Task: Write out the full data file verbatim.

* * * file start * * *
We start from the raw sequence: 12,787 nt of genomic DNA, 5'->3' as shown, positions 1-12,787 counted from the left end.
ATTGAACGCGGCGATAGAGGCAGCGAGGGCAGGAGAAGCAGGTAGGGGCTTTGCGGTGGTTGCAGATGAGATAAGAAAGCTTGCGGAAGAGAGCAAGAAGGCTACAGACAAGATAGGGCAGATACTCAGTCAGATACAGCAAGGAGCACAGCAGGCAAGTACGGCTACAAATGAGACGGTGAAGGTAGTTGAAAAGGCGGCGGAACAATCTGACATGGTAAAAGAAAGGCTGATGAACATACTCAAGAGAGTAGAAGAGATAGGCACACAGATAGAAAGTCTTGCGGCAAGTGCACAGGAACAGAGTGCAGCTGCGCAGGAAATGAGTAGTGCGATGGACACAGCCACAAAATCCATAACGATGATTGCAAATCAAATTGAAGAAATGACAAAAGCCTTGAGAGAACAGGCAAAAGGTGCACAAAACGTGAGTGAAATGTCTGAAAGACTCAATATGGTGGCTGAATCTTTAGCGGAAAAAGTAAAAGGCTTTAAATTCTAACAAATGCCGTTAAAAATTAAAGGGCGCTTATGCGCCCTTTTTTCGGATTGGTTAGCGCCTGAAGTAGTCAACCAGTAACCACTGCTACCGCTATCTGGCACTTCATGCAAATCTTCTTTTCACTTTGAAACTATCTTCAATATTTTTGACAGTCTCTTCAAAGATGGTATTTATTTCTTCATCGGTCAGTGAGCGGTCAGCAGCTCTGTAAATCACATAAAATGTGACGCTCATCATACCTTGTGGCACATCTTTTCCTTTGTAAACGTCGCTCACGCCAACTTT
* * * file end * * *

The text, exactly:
We start from the raw sequence: 12,787 nt of genomic DNA, 5'->3' as shown, positions 1-12,787 counted from the left end.
ATTGAACGCGGCGATAGAGGCAGCGAGGGCAGGAGAAGCAGGTAGGGGCTTTGCGGTGGTTGCAGATGAGATAAGAAAGCTTGCGGAAGAGAGCAAGAAGGCTACAGACAAGATAGGGCAGATACTCAGTCAGATACAGCAAGGAGCACAGCAGGCAAGTACGGCTACAAATGAGACGGTGAAGGTAGTTGAAAAGGCGGCGGAACAATCTGACATGGTAAAAGAAAGGCTGATGAACATACTCAAGAGAGTAGAAGAGATAGGCACACAGATAGAAAGTCTTGCGGCAAGTGCACAGGAACAGAGTGCAGCTGCGCAGGAAATGAGTAGTGCGATGGACACAGCCACAAAATCCATAACGATGATTGCAAATCAAATTGAAGAAATGACAAAAGCCTTGAGAGAACAGGCAAAAGGTGCACAAAACGTGAGTGAAATGTCTGAAAGACTCAATATGGTGGCTGAATCTTTAGCGGAAAAAGTAAAAGGCTTTAAATTCTAACAAATGCCGTTAAAAATTAAAGGGCGCTTATGCGCCCTTTTTTCGGATTGGTTAGCGCCTGAAGTAGTCAACCAGTAACCACTGCTACCGCTATCTGGCACTTCATGCAAATCTTCTTTTCACTTTGAAACTATCTTCAATATTTTTGACAGTCTCTTCAAAGATGGTATTTATTTCTTCATCGGTCAGTGAGCGGTCAGCAGCTCTGTAAATCACATAAAATGTGACGCTCATCATACCTTGTGGCACATCTTTTCCTTTGTAAACGTCGCTCACGCCAACTTT